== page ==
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After Walkerton, is Canada’s drinking water safer?

The Story

Less than two years after the Walkerton tragedy, more than 1,000 boil-water advisories are active across Canada -- and for good reason. Dangerous pollutants continue to contaminate the water. For example, the pathogen cryptosporidium has seeped into the drinking water in North Battleford, Sask. The industrial chemical Trichloroethylene has crept into the water wells in Beckwith, Ont. And in Liberty, Sask., the hazardous chemical trihalomethanes has seeped into the water system. "Walkertons, North Battlefords are happening as we speak because we simply don't know the extent and the quality of the water that a lot of people are drinking," says Dr. Hans Peters of the Safe Drinking Water Foundation in this CBC report. 

Medium: Television
Program: The National
Broadcast Date: Jan. 18, 2002
Guests: Rob Patterson, Hans Peterson, Dave Wilson
Host: Alison Smith
Reporter: Kelly Crowe
Duration: 4:20

Did You know?

• According to Health Canada, the average adult drinks 1.5 litres of water every day. This sum includes water used when preparing hot and cold beverages including juice, coffee and tea.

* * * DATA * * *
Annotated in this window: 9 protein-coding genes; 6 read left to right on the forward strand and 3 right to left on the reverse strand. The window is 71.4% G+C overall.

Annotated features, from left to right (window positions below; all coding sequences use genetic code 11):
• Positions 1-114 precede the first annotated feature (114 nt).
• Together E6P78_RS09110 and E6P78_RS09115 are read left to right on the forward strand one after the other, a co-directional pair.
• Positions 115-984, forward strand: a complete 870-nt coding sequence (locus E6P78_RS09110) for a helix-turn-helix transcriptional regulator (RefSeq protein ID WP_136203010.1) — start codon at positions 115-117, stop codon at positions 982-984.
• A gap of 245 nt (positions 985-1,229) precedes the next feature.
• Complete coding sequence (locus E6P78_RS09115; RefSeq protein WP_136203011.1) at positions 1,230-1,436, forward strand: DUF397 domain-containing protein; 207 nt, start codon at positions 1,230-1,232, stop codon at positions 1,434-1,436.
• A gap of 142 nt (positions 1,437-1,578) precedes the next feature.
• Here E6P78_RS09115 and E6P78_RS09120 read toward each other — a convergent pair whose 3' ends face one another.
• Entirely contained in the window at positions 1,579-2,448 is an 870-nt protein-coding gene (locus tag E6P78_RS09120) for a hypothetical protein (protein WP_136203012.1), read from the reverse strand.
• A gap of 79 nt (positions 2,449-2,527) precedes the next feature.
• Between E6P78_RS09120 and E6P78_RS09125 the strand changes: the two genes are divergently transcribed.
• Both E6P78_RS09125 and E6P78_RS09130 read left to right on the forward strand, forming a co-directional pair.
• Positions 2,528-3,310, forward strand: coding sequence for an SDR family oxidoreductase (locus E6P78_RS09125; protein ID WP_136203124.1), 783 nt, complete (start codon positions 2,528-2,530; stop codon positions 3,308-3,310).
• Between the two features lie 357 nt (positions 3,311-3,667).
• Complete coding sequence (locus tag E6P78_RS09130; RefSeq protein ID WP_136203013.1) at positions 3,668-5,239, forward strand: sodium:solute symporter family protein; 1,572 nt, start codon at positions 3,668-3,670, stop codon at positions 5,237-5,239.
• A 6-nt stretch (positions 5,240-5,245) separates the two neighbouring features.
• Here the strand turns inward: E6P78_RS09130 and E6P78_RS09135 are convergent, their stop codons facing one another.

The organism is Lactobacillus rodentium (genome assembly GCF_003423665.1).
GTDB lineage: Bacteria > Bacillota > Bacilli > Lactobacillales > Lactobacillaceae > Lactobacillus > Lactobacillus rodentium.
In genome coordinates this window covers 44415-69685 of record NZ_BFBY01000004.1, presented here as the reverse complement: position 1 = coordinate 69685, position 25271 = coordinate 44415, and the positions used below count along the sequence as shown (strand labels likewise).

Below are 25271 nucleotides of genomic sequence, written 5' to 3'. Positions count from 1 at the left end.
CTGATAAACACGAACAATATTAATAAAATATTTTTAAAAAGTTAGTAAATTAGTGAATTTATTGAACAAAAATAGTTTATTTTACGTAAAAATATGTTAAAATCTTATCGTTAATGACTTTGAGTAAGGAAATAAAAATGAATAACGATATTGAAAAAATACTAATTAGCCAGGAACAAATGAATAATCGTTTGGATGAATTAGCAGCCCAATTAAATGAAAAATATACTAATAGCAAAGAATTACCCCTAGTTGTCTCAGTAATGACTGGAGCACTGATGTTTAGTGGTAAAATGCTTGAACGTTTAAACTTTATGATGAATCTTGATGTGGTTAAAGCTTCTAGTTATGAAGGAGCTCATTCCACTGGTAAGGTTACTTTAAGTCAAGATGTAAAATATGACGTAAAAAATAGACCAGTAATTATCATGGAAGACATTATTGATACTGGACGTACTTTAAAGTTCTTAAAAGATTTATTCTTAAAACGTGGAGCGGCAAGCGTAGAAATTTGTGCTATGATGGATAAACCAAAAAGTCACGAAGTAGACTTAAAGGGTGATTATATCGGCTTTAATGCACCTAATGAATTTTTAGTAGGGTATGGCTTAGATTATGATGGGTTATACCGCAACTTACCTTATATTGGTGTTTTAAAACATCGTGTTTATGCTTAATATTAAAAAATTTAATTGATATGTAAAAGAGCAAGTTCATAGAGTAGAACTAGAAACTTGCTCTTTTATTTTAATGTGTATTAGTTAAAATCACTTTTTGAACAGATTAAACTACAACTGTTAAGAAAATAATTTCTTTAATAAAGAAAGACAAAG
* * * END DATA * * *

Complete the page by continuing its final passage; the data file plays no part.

• The average Canadian used a total of 343 litres inside the home in 1998 according to Environment Canada.

• Each year 3 to 4 million people around the world die of water-borne diseases. Of that total, 2 million are children who die of diarrhea. (Environment Canada)

• Brazil has the access to the most renewable fresh water in the world; Russia is second and Canada is third. Close to 9 per cent, or 891,163 square kilometres, of Canada's total area is covered by fresh water. (Environment Canada)

• Health problems related to water pollution in general cost Canadians roughly $300 million per year. (Environment Canada)

• In December 2004, the Globe and Mail reported that 500 people in Walkerton continue to suffer with chronic diarrhea and 100 people have been diagnosed with permanent kidney damage.


Death on Tap: The Poisoning of Walkerton more